Get Organized: Heal the World
A man who was walking along the beach noticed that the high tide
had washed hundreds of starfish upon the shore.
He realized that they would soon die being out of their natural
habitat. He began to pick up one at a time and throw it back into
Two unruly young men came up to him and began to taunt him.
"Why are you doing this?" they asked. "There are
hundreds, maybe thousands of them. Do you really think you can make
The man picked up a starfish, threw it into the ocean and replied,
"Made a difference to that one, didn't I?"
I saw a short film awhile ago that I couldn't get out of my mind.
It was one of the selections on the monthly CD mailed to us by the
Spiritual Cinema Circle. It's a very simple story about an elderly
man who sits down at his desk to write a letter to someone who,
from the message being written, you assume to be an old friend.
The movie takes you through the writing and mailing of the letter,
and into the following morning when the man comes down to his desk
again and begins to set up to write another letter. But this time
you see him open a telephone book and address an envelope to the
next name under the column of crossed-out names. You realize that
he's writing the same letter he wrote the day before, a letter of
support and encouragement, to another absolute stranger.
I've read about bloggers doing something similar. They've posted
that at times they feel helpless and even hopeless about all the
sadness in the world, and decided that they're going to do something
about it. They're scattering "love notes" around the
cities where they live - anonymous messages for anyone who might
need to believe something positive about themselves that day (e.g,
"You are beautiful", "You can do it", "It
will be OK", "Breathe").
Many of us feel limited in our efforts to make a difference.
Lack of time, money, energy and organization can be thought of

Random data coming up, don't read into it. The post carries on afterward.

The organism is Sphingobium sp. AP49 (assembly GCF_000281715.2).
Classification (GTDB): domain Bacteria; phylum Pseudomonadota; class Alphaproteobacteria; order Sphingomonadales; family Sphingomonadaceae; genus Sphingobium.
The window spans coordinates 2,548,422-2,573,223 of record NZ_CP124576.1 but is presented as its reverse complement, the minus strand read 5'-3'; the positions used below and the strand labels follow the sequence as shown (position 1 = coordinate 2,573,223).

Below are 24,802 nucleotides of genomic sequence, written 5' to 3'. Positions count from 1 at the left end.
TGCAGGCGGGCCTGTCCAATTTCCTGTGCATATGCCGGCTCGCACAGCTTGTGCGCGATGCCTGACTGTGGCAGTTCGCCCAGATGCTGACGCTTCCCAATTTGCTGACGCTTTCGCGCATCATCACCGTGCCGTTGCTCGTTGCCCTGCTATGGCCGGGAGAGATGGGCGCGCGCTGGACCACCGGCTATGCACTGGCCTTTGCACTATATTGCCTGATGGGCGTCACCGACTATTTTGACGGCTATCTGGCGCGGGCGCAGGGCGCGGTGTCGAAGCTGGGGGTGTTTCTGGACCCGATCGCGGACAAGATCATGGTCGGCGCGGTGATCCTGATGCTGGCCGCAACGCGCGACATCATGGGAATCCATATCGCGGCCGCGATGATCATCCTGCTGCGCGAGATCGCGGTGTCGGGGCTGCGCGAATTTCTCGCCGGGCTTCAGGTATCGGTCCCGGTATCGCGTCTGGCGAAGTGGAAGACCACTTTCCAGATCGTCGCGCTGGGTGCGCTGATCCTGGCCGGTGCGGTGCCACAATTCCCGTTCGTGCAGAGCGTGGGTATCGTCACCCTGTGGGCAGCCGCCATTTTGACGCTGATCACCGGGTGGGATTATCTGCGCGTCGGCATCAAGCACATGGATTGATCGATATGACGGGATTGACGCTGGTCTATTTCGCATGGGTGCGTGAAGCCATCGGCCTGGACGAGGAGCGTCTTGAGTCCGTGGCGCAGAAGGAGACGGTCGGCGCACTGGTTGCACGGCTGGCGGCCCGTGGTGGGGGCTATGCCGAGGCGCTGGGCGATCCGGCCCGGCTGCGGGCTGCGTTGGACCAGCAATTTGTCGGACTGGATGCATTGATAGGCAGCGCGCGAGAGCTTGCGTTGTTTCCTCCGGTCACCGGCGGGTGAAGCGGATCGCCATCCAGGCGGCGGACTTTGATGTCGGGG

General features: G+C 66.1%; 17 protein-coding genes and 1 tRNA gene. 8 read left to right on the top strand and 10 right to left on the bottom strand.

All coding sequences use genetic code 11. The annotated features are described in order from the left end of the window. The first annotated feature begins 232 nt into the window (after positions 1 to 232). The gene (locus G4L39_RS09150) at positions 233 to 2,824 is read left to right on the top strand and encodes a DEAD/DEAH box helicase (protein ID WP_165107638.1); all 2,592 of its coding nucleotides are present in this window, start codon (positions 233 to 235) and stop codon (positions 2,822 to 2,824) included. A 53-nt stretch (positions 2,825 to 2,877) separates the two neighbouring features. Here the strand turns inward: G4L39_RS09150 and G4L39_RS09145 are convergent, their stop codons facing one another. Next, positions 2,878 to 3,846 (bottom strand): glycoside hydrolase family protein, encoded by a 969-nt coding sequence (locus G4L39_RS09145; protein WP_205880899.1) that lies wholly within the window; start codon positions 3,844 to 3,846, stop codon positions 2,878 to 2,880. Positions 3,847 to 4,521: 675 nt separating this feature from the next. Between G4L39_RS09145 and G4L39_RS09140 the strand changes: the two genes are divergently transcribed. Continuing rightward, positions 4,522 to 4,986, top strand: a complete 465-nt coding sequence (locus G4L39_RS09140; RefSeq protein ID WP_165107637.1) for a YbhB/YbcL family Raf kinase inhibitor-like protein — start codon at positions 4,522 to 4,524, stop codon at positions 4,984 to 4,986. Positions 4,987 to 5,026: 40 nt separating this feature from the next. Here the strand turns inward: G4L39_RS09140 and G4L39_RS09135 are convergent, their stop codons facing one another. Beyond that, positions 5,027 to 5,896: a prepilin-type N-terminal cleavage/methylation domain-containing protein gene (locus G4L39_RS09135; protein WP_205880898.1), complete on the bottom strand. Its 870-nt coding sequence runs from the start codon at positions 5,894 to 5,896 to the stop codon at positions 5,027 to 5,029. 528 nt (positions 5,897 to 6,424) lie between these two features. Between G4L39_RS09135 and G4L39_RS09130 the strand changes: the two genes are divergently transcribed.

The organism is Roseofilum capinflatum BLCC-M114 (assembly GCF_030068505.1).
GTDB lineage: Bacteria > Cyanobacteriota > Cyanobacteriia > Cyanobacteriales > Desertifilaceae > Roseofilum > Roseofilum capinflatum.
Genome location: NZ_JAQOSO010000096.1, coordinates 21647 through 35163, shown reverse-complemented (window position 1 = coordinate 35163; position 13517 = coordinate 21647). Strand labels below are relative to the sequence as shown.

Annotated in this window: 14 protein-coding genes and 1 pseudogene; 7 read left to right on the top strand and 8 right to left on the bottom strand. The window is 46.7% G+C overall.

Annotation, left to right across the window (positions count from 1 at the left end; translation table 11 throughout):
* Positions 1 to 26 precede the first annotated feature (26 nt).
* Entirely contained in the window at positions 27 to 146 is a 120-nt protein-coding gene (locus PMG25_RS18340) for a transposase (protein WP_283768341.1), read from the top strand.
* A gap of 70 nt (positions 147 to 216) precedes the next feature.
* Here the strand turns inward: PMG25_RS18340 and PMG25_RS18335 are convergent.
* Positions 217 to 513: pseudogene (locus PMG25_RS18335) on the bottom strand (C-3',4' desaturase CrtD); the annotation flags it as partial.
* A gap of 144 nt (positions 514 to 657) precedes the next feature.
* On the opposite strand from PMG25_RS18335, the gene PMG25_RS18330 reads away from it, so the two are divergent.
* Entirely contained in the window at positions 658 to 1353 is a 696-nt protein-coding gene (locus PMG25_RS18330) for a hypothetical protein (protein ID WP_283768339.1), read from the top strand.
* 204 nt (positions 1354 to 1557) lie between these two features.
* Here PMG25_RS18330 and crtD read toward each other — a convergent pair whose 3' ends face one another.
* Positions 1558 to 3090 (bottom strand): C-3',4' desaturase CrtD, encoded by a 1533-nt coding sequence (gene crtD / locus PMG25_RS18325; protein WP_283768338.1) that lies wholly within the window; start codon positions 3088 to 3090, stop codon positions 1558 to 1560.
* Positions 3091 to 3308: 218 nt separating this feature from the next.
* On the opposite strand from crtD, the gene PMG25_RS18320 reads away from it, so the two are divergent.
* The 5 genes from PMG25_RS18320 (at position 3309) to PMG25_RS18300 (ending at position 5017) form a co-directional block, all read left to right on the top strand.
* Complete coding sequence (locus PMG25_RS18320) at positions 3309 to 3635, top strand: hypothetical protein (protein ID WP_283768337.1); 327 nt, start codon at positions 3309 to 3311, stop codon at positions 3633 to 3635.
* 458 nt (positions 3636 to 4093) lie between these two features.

as reasons not to do more. But what if you could organize yourself
to reach out and make just one person's day better? I know that
I've addressed this topic before, but I'm now more aware of this
growing movement to heal the world in tiny new ways, and I want
to spread the word -- especially about getting yourself organized
in order to participate.
Here's the fact: Nothing ever gets done unless you make the time
to do it. We know this, in theory, but tend to forget what we
know when attempting something that requires several steps to
For example, when giving workshops on time management, I sometimes
use the exercise of writing "Paint the house" on your
To Do List. Obviously, "paint the house" is not a one-step
project. So I ask the group, "What is one thing you can do
to get closer to having the house completely painted?" At
that point, someone usually suggests, "Buy the paint".
Instead of asking for more ideas, I'll then ask, "And what
do you need to do to buy the paint?
Then I'll start a list on the board of what is needed to accomplish
- to buy the paint you need to pick a color
- to pick a color you need to look at samples
- to look at samples you need to go to the store
- to go to the store you need to get in the car
- to get in the car you need to schedule a time to leave
The point being - if you don't schedule a time to get in the car
to go to the store to look at the paint samples to pick a color
to paint the house - the house will never get painted.
The bottom line is always the same: the time commitment. And
the process is the same for either painting the house or sending
a love note out into the world. First, break down the goal into
do-able tasks and then schedule each task. At first this might
seem overly time-consuming in and of itself, but it's actually
one of the best ways I know to beat procrastination. This is because
one of the main causes of procrastination is trying to "do"
a goal ("paint the house"), as opposed to figuring out
the individual tasks that lead to the completion of a goal. When
you tackle something overwhelming, it's tempting to put it off
if you're not sure where to start and how to proceed.
If writing encouraging words appeals to you, the necessary steps
include planning time, creation time, and delivery
time. And these steps need to be broken down further until you
can see each part of the process clearly. This approach will show
you exactly what to do, and in what order. Schedule these tasks,
complete them and know that by organizing your own time more effectively,
you've made a positive impact on someone else's life today.